Canadian Contractor

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The Analyst: Housing recession almost over

Renovation Contractor

This past year saw the lowest absorption of low-density homes since 1980 when PMA began keeping records.

By Andrew Brethour

“The housing recession is almost over,” were the opening remarks from Peter Gilgan, the founder and CEO of Mattamy Homes at a recent Urban Land Institute “fireside chat” at the Board of Trade. I have had the distinct privilege to follow Peter’s remarkable career since its inception in 1978. He explained the secrets to his amazing success as these:

  • An insatiable curiosity;
  • A fearless determination;
  • A commitment to a strong team and a 60 to 80 hour work week;
  • Be smart and always take action;
  • And throw in a little luck.

Gilgan’s address was insightful, penetrating and grounded. For an individual of such unrivalled success, incredible wealth and powerful philanthropy, his character was without bravado, full of humility, good humour and he gave credit to this team ahead of himself.

The one quote, among many that struck a cord, was that the “housing recession in the GTA is nearly over.”


A housing recession is an expression more broadly associated with a general economic recession and this, of course, has not been the case. In fact this “recession” has been confined to low- to medium-density housing product throughout the GTA. In contrast, the high-density housing scene continues to flourish, although the rapid price escalation that predicated a low-density correction is clearly underway in the highrise condo market.

This past year saw the lowest absorption of low-density homes since 1980 when PMA began keeping records. At 7,700 units, only the deep general recession of 1989 to 1994 comes close. In the year-end to January 2018, resale low-density prices have declined 9.1 per cent and since the peak in April 2017, have declined by 19 per cent — a very real and dramatic correction. The reset button in new low-density housing has not been pushed yet, except by Mattamy.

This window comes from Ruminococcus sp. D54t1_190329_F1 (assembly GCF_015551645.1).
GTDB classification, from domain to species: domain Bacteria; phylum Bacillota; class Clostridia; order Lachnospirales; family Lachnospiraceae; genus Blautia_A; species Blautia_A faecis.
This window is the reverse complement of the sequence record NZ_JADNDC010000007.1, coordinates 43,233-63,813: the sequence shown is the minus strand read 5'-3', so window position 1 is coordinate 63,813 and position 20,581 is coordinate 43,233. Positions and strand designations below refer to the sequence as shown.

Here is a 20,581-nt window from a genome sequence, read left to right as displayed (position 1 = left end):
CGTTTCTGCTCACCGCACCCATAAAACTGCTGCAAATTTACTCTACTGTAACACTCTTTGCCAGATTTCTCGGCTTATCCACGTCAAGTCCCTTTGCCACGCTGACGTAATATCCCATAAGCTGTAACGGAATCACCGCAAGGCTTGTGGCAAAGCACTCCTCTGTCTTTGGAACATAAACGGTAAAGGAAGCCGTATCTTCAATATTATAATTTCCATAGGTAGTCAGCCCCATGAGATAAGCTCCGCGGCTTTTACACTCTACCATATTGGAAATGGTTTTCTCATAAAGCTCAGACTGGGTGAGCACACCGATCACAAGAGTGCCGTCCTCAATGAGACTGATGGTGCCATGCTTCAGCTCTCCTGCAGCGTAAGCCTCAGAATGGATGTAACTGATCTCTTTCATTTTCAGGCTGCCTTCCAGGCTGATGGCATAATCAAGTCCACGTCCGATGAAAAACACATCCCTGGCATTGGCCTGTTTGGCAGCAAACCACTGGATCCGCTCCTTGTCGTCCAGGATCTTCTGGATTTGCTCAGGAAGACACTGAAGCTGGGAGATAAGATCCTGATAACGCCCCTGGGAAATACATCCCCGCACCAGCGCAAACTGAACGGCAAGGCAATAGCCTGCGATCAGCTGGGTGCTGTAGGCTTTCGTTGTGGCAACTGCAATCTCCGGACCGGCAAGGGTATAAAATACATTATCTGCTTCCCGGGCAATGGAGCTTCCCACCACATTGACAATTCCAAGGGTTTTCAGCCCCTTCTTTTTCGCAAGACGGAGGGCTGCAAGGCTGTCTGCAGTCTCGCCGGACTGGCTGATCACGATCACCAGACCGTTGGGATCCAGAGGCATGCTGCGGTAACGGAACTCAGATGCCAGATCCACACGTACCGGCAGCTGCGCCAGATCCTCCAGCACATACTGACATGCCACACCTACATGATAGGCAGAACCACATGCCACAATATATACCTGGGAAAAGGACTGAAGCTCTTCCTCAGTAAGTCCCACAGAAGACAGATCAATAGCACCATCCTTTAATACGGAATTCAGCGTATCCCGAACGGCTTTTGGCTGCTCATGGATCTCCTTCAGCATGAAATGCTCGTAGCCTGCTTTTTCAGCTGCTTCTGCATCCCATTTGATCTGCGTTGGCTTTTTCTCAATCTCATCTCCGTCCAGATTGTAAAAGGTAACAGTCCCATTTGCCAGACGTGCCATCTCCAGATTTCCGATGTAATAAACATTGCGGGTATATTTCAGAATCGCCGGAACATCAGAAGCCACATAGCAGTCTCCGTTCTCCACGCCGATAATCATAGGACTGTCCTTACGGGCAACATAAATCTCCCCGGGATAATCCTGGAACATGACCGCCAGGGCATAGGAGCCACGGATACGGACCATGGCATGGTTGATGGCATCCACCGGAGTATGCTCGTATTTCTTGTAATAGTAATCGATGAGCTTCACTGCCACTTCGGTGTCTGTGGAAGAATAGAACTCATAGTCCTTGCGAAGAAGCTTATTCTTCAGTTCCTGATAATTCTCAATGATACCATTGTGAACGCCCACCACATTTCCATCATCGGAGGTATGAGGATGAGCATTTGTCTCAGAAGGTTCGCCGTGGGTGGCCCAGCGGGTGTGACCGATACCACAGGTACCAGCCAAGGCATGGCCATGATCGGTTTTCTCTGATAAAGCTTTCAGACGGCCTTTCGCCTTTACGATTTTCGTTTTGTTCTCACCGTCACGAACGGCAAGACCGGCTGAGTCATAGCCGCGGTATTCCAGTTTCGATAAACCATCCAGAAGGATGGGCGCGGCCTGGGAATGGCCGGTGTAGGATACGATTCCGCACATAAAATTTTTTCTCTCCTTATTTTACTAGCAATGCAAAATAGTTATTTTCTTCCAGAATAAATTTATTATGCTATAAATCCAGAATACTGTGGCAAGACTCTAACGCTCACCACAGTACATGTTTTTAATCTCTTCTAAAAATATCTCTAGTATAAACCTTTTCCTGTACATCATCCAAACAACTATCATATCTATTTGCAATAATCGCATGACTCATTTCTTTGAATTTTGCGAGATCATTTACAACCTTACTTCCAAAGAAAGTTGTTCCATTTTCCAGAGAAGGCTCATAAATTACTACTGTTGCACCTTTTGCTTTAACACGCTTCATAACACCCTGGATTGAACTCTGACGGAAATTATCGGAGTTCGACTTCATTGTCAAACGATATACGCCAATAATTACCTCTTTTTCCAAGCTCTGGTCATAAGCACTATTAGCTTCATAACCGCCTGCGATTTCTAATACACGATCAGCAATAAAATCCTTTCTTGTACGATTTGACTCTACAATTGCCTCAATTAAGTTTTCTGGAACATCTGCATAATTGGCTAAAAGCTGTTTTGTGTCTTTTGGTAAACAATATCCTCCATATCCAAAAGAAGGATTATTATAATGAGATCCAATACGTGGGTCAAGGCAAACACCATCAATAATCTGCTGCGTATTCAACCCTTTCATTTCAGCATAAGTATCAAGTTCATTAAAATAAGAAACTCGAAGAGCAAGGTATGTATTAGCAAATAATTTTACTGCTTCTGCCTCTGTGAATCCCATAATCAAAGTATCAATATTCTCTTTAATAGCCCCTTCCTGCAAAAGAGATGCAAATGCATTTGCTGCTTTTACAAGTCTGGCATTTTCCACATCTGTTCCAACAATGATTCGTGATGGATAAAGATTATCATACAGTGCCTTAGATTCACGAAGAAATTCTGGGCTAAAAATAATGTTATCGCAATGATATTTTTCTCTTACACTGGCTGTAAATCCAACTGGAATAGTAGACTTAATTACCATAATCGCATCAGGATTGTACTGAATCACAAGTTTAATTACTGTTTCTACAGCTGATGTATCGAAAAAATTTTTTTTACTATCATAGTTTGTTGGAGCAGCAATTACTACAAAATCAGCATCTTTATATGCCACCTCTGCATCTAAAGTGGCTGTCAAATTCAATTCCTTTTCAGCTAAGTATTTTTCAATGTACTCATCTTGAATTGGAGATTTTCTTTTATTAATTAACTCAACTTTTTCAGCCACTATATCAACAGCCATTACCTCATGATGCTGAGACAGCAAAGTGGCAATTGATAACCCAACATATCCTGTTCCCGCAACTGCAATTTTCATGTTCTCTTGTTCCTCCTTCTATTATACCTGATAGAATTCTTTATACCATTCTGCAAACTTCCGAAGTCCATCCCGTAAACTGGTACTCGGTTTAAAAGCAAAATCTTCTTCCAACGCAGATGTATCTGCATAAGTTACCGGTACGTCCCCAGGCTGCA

These past few weeks have seen Mattamy in Whitby, Kleinburg and Milton offering product and prices not seen since the fall of 2016, thereby eliminating the artificial and speculative gains form the spring of 2017. The consumer responded with lineups and very brisk sales. Mattamy got ahead of the market bottom and may, in fact, have set the new base. In the short term, there will be consumers negatively effected by this correction. But in the long term, as experienced by previous corrections in 1976, 1981, 1989, 2001 and 2008, the market will recover.

It is very important for the long-term health of the GTA’s economy and housing affordability that prices return to some semblance of balance with household formations and income. Over the next several months, prices will stabilize. The underlying demand quotient is still very strong. The real issue is with housing land supply.

Government policy at the provincial and federal levels attacked the demand side — higher interest rates, tougher approval rules and punishing investment taxes. It worked! At the municipal level the supply side ground to a halt. Smart growth became no growth. It also worked!

Now we have to encourage government policy at all levels to quickly and dramatically improve low-density supply. This market must be brought back into balance with swifter approvals, release of alternative development lands, innovative deregulations and the creation of a development ombudsman to assist in dispute resolution. Failure to take fast and effective action on supply will lead to a longer and a more devastating correction.

The “Housing Recession” is nearly over for Mattamy. The rest of the industry will slowly but surely adapt through the balance of 2018. For the consumer: in crisis there is opportunity. In the next several months this will be an exceptional time to re-enter the market.

Andrew Brethour is chairman and CEO of PMA Brethour Realty Group.


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